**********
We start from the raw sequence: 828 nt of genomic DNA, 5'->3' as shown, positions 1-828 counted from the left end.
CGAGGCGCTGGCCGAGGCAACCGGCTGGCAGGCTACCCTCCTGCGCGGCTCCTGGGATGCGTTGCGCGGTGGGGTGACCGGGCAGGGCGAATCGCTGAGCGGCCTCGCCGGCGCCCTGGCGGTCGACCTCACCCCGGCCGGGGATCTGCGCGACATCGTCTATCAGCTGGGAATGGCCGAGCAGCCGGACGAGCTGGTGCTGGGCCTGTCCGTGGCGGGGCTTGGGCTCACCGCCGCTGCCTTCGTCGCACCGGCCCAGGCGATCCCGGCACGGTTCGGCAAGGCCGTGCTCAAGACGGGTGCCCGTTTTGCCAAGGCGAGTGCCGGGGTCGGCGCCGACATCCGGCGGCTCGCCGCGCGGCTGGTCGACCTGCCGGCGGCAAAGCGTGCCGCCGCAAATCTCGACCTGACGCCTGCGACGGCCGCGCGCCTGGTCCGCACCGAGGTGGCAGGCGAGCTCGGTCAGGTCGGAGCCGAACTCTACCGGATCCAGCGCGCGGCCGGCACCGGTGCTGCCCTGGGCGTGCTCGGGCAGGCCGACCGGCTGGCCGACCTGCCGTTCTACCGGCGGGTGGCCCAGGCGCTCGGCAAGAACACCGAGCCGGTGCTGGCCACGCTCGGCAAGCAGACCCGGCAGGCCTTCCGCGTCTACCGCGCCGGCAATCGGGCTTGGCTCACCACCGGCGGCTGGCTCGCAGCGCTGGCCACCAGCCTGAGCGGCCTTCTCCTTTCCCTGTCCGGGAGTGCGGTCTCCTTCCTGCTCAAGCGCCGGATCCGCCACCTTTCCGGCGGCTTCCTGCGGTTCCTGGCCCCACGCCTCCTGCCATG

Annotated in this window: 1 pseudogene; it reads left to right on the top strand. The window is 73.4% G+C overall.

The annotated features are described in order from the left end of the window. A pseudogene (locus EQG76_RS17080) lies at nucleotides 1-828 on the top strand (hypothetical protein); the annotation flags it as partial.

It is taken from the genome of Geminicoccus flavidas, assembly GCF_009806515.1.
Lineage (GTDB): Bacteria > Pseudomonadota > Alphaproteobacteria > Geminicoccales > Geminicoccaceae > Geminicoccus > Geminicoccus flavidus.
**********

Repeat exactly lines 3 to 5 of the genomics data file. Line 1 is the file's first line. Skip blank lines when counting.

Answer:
Annotated in this window: 1 pseudogene; it reads left to right on the top strand. The window is 73.4% G+C overall.

The annotated features are described in order from the left end of the window. A pseudogene (locus EQG76_RS17080) lies at nucleotides 1-828 on the top strand (hypothetical protein); the annotation flags it as partial.

It is taken from the genome of Geminicoccus flavidas, assembly GCF_009806515.1.